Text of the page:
I have a captive portal that I'm attempting to redirect HTTPS traffic to my portal - preferably without the certification warning from redirecting https traffic.


User attempts to access https://google.co.uk
User is not validated.
User gets redirected to https://portal.com via the router

As it currently stands the user is redirected to a certification warning, ie

"this certificate is not trusted"

Apparently this issue can be bypassed by providing a SSL certificate. People online seem to say they own both https:// websites (ie portal.com and google.co.uk).

Question: Are the people who are bypassing the issue of the SSL certificate error providing the certificate for the initially requested website, or the portal which they redirected to?

  • I'm really not sure if there's a question, here... or just statements. Can you restate it so you indicate what you're trying to do, what you expect, and what you're seeing? – RVT Jul 22 '16 at 8:55
  • Have done, apologies for being unclear, let me know if that clears things up! Cheers – Andrew Glazier Jul 22 '16 at 9:01
  • Still a bit unclear... in current context, an untrusted certificate means that the certificate chain in the browser is not valid ... generally because the root certificates can't be shown to validate the certificate presented by the website itself. – RVT Jul 22 '16 at 9:29
  • 1
    Possible duplicate of SSL Certificate errors in Captive Portals – Tom Aug 1 '16 at 10:51
  • See serverfault.com/a/596845/282445 – Tom Aug 1 '16 at 10:51
User attempts to access https://google.co.uk
User is not validated.
User gets redirected to https://portal.com via the router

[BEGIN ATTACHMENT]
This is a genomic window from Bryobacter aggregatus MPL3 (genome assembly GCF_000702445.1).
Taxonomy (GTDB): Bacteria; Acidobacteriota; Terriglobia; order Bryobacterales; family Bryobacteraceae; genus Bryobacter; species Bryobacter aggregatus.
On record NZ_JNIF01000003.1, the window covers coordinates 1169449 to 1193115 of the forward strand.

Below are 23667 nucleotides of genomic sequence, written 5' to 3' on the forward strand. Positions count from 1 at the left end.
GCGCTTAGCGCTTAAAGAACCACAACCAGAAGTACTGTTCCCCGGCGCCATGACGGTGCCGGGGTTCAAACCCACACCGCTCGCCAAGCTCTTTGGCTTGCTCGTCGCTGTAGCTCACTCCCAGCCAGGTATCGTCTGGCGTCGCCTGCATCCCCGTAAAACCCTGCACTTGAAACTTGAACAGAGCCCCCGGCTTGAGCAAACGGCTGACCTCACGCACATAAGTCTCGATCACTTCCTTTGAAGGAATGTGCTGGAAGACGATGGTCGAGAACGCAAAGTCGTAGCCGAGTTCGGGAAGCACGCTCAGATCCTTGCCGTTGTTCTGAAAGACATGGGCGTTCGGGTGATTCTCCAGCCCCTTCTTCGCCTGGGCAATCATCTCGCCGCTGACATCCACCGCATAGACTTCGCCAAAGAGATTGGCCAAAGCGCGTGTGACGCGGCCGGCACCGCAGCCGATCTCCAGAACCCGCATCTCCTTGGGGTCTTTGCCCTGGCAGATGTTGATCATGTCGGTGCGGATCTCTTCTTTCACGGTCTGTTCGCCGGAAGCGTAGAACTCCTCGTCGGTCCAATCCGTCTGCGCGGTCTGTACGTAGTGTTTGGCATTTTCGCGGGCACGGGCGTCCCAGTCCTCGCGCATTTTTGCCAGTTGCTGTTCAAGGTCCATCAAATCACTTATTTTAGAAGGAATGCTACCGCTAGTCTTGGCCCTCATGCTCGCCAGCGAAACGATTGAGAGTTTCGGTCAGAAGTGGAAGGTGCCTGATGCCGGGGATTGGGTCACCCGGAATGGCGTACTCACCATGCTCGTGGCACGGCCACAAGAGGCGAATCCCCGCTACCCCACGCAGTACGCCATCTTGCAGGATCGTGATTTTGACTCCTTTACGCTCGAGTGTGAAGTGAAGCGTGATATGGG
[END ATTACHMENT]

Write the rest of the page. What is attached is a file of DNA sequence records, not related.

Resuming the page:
Redirects are done at the HTTP level, i.e. after the encrypted connection was successfully established. This means that you would first need to have a successful TLS handshake. And for this you would need to have a certificate for google.co.uk - which you cannot get since you don't own the domain. You can create such a certificate by yourself with your own CA but then you would need to make the clients first somehow trust your CA. This is possible inside some company where you have control of the clients systems but not for the usual captive portals where you don't have control of the client.

Or in other words: it is impossible to build a captive portal which redirects access to https links for arbitrary clients without causing certificate errors at the client. It is only possible to build such a portal if you can control the clients, like inside a company.

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  • That answers my question perfectly, thanks for the help! – Andrew Glazier Jul 22 '16 at 9:58

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